One of my friends from work is on the road, doing some college visits with his daughters. They’re on the upper eastern swing, looking at schools in Pennsylvania, New York, Vermont, and probably a few extra places added in.
I never did any college visits when I was a kid. I knew that Ohio State had a good journalism program and I was interested in journalism, I knew it wasn’t expensive, I knew I could get in, and I was a fan of the football team. It was an easy, if not particularly informed, decision. And it worked out pretty well, because that’s where I met Kish and I got a pretty good, reasonably priced college education to boot.
But sometime between the early ’70s and, say, 2000, the world changed dramatically. Perhaps because of the U.S. News and World Report rankings of the “best” colleges, or because there seems to be more information available now, or because high schools are far more focused on student placement — or because parents are much more competitive about their kids’ college destinations — the college decision has become a super big deal. College visits are now an expected part of the selection ritual, and Kish and I accordingly went on our share of them with Richard and Russell.
My friend reports that he is enjoying his trip, and I enjoyed them, too. I think parents inevitably do. Why not? You are visiting idyllic green quads filled with old trees and young students, touring beautiful old buildings and libraries, walking past pillars and under stone archways, and listening to student tour guides tell you about the campus traditions — all of which end up being pretty similar. The visits fall into a kind of rhythm, with breakfast and a drive to campus in the morning, a guided tour followed by an information session, then lunch and a drive to the next nearby campus to do the whole thing again. You get to spend lots of quality time with your kids, trying to talk about an important decision they will be making and sharing some funny incidents. The student tour guide who had a clothing malfunction on Richard’s visit to Brown University, and the “Buddy incident” when Russell first visited Vassar, have become part of Webner family lore.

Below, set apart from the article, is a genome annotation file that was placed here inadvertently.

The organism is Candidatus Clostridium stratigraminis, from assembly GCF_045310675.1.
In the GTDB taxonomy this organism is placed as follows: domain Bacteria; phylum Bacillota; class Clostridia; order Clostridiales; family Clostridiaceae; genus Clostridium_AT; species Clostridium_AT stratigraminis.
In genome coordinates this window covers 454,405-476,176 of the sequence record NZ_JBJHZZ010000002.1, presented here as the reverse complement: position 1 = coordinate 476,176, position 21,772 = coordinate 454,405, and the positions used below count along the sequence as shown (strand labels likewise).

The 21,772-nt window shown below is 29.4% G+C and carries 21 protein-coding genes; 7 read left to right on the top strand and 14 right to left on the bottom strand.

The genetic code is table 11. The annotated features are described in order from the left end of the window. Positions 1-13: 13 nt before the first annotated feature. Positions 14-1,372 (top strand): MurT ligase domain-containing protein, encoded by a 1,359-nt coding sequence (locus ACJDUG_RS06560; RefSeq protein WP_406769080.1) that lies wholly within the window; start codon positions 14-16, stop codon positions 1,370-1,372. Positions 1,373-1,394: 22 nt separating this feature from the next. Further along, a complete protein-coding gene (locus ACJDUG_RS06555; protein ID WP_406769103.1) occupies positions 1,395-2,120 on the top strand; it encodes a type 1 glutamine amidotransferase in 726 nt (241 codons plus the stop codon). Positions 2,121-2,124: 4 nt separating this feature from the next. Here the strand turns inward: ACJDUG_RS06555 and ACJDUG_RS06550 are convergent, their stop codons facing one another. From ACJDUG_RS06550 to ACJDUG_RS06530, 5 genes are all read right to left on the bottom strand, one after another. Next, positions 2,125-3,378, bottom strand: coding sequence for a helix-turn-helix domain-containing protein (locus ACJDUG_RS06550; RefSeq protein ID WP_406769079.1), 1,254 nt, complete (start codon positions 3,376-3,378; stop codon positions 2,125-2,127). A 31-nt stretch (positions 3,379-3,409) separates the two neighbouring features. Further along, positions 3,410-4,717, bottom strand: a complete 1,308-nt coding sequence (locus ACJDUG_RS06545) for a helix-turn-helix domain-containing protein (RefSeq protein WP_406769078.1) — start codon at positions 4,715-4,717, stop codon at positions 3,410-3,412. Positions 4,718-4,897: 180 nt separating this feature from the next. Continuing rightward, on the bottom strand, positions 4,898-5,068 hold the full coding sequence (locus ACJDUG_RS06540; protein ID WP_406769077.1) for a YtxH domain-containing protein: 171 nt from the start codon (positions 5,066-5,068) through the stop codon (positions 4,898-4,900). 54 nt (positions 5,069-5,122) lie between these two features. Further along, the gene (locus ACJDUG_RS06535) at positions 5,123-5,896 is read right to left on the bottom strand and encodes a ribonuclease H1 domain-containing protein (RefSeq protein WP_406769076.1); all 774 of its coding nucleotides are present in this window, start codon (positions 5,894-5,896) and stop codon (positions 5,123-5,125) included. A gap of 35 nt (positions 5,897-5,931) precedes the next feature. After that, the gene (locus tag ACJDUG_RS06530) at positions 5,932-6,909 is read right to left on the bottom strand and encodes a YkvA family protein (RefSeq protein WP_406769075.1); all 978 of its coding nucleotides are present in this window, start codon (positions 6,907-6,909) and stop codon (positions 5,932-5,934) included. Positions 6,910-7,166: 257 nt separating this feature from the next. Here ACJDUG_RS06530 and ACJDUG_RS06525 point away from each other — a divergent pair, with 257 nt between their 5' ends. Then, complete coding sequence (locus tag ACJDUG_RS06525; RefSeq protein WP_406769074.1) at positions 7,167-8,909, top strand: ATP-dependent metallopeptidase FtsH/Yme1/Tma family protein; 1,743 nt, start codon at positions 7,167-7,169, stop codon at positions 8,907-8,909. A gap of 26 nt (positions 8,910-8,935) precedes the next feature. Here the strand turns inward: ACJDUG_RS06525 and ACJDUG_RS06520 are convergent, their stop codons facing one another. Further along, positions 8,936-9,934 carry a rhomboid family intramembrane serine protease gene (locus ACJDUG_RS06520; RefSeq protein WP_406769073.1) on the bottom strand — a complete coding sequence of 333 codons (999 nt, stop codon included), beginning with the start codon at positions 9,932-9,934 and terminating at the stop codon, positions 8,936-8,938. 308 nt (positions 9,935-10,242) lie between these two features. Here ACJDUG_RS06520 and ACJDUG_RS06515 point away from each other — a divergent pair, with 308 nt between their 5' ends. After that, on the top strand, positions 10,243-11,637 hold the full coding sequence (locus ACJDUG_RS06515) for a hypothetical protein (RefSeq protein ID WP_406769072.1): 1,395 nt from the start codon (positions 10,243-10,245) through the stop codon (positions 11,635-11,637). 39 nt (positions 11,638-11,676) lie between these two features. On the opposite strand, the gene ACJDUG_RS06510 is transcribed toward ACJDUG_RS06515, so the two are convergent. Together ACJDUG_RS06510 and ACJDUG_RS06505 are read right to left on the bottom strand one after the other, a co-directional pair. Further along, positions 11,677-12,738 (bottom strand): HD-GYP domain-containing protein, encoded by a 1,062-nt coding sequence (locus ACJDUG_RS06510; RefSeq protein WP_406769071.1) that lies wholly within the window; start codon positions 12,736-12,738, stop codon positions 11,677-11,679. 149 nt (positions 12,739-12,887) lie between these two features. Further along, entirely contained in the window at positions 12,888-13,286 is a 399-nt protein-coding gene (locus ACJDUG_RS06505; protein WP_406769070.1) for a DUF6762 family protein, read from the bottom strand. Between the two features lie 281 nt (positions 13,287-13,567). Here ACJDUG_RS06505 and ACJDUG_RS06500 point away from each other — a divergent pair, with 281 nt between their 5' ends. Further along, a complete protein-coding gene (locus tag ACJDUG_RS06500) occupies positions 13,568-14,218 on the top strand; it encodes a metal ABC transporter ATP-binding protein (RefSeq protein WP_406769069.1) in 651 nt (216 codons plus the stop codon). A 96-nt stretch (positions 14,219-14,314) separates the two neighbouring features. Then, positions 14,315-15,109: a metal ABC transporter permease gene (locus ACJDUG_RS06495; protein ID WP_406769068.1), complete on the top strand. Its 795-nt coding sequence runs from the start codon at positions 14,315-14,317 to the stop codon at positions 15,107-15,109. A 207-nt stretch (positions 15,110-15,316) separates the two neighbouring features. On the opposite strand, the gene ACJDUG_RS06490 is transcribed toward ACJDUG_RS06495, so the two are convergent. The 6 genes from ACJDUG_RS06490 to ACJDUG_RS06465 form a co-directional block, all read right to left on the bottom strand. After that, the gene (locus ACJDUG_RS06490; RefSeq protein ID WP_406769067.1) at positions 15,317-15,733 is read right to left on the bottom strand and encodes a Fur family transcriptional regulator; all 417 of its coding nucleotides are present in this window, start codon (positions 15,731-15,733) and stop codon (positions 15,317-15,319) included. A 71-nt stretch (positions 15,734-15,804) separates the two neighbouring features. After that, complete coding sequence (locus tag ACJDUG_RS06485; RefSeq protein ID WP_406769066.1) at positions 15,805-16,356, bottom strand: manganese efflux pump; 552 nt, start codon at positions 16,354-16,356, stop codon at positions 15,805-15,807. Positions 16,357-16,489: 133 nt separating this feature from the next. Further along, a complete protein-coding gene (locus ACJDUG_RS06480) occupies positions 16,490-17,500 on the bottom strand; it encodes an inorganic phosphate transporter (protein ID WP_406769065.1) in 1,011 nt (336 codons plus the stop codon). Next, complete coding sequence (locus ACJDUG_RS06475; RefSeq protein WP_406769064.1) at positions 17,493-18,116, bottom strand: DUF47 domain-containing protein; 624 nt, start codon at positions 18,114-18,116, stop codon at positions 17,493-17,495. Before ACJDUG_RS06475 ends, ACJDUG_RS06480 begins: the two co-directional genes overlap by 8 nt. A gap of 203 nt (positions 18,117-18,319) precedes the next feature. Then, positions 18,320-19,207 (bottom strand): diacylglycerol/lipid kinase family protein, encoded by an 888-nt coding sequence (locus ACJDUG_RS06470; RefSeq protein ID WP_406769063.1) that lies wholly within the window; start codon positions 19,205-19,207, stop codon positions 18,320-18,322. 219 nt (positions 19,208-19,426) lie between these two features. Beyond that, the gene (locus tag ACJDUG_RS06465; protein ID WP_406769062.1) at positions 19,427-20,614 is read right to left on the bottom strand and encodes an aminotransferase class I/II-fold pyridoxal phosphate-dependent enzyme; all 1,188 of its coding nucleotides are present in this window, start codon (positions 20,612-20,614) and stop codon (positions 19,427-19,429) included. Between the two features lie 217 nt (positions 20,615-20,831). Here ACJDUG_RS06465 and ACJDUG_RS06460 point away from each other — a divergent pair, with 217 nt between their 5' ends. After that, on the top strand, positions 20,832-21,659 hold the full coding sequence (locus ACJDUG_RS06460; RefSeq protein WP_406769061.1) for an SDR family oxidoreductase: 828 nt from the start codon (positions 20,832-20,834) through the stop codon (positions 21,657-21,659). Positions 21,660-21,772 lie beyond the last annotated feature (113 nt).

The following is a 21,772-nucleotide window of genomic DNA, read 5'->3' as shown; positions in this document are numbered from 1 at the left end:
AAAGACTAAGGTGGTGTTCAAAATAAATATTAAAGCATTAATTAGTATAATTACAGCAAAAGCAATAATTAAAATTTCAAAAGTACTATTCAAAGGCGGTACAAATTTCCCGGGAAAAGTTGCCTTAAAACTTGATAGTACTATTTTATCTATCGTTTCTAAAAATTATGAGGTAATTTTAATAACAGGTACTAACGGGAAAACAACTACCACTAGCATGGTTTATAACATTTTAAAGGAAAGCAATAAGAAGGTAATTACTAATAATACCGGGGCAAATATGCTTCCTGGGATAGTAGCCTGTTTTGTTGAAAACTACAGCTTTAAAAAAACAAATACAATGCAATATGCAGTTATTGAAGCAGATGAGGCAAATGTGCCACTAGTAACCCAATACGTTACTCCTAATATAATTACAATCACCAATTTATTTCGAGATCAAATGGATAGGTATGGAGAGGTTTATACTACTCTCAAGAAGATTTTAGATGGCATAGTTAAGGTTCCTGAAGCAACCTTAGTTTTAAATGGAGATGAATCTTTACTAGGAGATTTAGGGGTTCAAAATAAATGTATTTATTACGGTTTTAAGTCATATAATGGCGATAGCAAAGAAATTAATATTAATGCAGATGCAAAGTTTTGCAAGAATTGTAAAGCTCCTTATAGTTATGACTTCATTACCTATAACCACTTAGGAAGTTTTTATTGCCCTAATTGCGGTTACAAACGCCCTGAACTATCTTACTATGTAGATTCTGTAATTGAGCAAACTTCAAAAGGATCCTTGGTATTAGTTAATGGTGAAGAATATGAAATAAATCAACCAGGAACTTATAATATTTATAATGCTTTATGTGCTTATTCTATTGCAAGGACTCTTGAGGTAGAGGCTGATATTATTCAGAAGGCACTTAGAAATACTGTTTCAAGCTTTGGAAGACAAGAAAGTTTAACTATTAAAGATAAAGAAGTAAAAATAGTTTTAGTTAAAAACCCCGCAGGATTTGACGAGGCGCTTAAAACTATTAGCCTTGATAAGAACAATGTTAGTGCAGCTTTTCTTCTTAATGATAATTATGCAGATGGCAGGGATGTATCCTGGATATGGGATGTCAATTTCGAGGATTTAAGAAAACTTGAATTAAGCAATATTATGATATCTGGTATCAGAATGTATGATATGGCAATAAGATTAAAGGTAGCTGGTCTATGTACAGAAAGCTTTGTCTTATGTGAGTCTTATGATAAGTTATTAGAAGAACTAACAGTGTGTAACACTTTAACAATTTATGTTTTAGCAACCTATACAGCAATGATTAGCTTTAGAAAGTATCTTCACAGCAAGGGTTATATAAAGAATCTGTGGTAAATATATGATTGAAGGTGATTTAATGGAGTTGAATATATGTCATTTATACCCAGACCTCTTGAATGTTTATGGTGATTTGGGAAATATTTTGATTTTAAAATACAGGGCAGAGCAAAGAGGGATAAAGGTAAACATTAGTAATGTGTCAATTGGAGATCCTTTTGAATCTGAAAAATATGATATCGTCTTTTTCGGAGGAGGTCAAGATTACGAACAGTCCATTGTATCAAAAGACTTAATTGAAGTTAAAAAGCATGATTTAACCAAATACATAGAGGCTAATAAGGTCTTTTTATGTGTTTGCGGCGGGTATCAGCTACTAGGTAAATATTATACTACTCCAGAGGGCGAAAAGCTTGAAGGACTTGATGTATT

I don’t think it’s as much fun for most kids, though. They’d probably rather be hanging out with their friends than their parents, and I’m sure the school choices seem overwhelming. Kids fall back on first impressions and gut instinct — whether it’s sunny or raining, and whether students are friendly or distracted, seems to dictate a lot of the decision-making process — and often seem to just want to get the whole thing over with.
I think college visits are important, but I think parents have to guard against making them into high-pressure events. It’s one area where the perfect definitely can be the enemy of the good. The goal shouldn’t be to find the “perfect” school; instead, the visits are a good way to show that there are lots of good schools out there that offer the kinds of options that fit with the kid’s interests and that would be good places to spend four years. I think that’s a healthier message than endlessly debating whether one school is marginally better than another in the quest for the transcendent college experience.